The crib bumpers at the baby store might fit perfectly into your nursery theme, but a new study finds that they also could be behind a startling number of reported infant deaths.
The study, published in the current issue of The Journal of Pediatrics, found that there were three times more bumper deaths reported in the last seven years than the three previous time periods. What's behind the increase isn't clear. The study's authors attribute the number to an increased reporting by the states or a diagnostic shift. But, they say, it also could be because there's an actual rise in deaths.
Here are the numbers, according to the study: Bumpers caused 48 suffocations, 67 percent by a bumper alone, not clutter, and 33 percent by wedgings between a bumper and another object. The study looked at numbers from the Consumer Product Safety Commission and the National Center for the Review and Prevention of Child Deaths. The study also found that 11 injuries were apparent life-threatening events.
Numerous groups and agencies, including the American Academy of Pediatrics, have warned against the use of bumpers. The Consumer Product Safety Commission's Bare is Best campaign recommends a clutter-free crib for babies. And bumpers even are banned in both Chicago and the state of Maryland. But there are no federal regulations for them.
"Bumper pads should not be used in cribs," wrote the Academy in 2011. "There is no evidence that bumper pads prevent injuries, and there is a potential risk of suffocation, strangulation or entrapment."
Crib bumpers tie to slats in the crib and are designed to protect a child's limbs from getting caught between them. The Juvenile Products Manufacturers Association, which represents the industry, says on its website that, when used properly, bumpers can help prevent entrapments and injuries. The industry association sites a study, which was funded by the association, that indicates no significant risk factors for infant death from using crib bumpers.
The recent study, however, in The Journal of Pediatrics found 42 deaths specifically attributed to crib bumpers on a death certificate, autopsy or investigation and were diagnosed by medical examiners or pathologists as asphyxia or suffocation.
The numbers don't surprise Dr. Edward M. Pickens, medical director at University Pediatrics at Highgate in Durham. While the deaths are rare, they also are easily preventable, he said.
"We knew it could happen," Pickens said in an interview. "It’s nice to have a reminder, especially with real numbers."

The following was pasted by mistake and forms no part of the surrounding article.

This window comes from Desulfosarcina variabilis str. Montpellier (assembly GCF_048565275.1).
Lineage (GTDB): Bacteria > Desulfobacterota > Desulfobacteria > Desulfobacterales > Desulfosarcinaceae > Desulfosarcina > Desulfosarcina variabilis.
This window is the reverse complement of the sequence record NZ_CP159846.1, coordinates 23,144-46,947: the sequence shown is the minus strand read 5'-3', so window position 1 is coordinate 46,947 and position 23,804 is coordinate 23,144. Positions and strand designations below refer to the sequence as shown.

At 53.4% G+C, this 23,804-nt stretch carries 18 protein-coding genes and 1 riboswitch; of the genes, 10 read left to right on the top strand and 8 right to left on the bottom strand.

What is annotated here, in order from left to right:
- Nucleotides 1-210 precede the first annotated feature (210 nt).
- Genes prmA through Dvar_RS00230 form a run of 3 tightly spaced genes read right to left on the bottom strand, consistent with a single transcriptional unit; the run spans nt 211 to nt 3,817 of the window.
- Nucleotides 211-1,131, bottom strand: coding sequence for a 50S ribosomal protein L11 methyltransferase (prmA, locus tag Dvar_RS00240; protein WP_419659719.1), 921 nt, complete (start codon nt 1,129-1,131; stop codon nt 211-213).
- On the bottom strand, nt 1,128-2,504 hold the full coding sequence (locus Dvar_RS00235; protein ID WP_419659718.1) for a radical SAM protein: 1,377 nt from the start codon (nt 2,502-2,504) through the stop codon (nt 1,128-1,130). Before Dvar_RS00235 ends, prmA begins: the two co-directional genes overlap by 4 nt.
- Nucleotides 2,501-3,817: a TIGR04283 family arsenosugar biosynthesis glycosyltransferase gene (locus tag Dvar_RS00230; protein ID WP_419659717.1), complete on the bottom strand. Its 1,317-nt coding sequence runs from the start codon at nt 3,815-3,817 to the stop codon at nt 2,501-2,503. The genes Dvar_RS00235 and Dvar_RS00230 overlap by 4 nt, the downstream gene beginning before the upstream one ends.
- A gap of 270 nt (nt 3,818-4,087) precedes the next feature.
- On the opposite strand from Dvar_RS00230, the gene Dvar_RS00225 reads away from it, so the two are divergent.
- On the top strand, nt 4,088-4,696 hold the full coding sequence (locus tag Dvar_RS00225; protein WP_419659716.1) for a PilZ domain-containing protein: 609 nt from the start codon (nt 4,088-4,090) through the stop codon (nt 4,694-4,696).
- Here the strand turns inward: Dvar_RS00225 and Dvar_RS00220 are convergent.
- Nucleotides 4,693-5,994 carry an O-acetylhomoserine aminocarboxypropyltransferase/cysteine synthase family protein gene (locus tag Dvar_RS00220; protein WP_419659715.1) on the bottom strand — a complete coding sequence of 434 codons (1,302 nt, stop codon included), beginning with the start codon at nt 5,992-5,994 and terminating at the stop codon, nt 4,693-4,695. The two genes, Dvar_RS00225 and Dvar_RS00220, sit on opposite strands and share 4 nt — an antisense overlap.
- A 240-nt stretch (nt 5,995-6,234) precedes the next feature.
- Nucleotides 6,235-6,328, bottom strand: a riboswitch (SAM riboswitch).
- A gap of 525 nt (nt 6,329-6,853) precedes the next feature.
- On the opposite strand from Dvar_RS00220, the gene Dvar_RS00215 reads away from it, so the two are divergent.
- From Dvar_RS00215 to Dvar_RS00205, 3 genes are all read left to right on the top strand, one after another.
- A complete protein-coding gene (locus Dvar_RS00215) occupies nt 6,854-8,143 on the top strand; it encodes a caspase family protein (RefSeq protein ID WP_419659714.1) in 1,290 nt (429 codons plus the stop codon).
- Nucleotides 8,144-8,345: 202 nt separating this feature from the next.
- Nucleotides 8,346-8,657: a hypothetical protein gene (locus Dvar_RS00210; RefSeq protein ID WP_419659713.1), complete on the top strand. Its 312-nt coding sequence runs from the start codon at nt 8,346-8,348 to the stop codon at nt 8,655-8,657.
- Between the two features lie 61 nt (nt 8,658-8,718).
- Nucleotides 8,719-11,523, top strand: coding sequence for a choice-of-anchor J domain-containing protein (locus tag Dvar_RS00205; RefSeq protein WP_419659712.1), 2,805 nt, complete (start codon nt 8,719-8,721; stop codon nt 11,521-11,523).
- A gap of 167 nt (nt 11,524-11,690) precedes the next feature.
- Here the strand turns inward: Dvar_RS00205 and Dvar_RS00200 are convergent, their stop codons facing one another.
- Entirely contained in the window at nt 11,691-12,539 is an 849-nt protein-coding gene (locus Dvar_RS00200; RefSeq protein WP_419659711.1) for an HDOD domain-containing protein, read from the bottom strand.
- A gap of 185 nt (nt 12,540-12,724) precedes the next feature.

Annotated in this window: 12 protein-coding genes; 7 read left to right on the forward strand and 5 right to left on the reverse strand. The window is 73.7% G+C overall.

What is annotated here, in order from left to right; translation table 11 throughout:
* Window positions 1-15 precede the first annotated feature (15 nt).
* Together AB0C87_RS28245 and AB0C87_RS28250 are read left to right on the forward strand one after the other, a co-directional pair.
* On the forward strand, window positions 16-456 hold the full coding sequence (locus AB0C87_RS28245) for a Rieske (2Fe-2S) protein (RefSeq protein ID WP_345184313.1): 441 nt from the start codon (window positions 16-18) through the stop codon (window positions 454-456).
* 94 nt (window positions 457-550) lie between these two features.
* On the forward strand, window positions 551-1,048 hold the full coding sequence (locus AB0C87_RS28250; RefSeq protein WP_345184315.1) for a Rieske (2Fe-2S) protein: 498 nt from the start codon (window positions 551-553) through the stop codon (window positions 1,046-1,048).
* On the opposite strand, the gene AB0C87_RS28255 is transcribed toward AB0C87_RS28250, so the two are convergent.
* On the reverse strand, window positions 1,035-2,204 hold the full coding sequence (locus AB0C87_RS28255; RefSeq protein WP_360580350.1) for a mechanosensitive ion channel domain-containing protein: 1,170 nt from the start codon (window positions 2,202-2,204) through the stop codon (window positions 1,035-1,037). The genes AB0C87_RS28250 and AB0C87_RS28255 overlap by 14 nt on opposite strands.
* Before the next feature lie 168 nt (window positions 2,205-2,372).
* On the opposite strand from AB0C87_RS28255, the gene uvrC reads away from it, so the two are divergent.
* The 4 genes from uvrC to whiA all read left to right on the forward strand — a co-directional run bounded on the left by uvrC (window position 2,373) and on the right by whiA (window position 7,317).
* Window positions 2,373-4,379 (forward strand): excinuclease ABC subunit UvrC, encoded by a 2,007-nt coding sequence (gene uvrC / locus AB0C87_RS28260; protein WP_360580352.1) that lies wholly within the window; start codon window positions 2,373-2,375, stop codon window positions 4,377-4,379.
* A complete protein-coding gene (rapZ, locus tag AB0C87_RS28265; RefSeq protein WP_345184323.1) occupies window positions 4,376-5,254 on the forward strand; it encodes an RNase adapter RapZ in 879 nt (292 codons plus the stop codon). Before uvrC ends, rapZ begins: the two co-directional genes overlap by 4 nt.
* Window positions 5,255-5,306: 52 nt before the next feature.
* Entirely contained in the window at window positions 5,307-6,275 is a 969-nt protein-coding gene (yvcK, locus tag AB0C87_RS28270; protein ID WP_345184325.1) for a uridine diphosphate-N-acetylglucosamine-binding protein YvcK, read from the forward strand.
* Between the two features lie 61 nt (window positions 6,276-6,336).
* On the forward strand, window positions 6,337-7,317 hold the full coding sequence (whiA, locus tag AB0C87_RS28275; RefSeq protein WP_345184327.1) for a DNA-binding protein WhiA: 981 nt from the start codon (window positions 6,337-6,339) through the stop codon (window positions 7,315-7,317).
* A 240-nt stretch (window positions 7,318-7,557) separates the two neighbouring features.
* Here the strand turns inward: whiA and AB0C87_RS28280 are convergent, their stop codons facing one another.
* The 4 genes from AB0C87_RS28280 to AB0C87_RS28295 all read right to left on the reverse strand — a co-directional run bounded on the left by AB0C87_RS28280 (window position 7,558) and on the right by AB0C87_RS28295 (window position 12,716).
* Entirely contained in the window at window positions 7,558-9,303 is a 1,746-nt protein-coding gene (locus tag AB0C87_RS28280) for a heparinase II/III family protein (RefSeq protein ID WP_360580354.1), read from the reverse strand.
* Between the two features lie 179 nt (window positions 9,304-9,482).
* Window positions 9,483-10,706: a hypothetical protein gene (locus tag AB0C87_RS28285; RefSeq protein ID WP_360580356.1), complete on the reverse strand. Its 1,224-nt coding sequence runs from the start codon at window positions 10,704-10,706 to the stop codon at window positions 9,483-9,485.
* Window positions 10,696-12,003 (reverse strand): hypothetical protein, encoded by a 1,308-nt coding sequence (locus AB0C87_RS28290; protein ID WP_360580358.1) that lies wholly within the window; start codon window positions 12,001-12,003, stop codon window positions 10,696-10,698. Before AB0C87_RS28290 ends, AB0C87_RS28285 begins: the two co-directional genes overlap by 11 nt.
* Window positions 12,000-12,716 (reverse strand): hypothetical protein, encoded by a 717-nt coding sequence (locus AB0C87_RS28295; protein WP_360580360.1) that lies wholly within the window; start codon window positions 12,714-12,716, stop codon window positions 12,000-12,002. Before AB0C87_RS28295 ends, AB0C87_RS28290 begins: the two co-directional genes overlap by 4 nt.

To parents, Pickens recommends not putting anything in the crib - from a bumper to a toy, blanket or pillow. Infants are warm enough when dressed in footie pajamas with a onesie, when necessary, he said. And, he said, babies can't injure themselves seriously in a crib without a bumper.
Pickens said there would be the possibility of only minor injuries when a child's arm, for instance, is trapped between the slats. Federal rules already require that the space between the slats is narrow enough so a baby's head doesn't get caught between them.
"As far as the risk of getting caught in the slats if there is not a bumper, that makes a baby mad , but it doesn't cause an injury," said Pickens, whose two kids, like mine, survived their baby years bumper-free.
Babies also don't have enough force to cause serious injury if they fling themselves against the side of the crib.
"It's going to cause a bump. It may cause a little bruise, but not any real damage," Pickens said. "We're talking about a trade off of that or, though rare, the real possibility of death."
Bumpers remain a bad idea, Pickens said, as babies grow into toddlers, who use them to catapult themselves out of their cribs. Pickens has treated plenty of those kids.
"That extra couple of inches - that's all the extra height they need to get up and over," he said.
In other words, save your money on the bumper (because, if you have a newborn, there will be plenty of other opportunities to spend that money). If you really want to give your baby something for stimulation in the crib, Pickens said, hang a mobile above them.
"The vast majority of what we put in the crib is for our enjoyment," he said. "The babies don’t get anything out of it."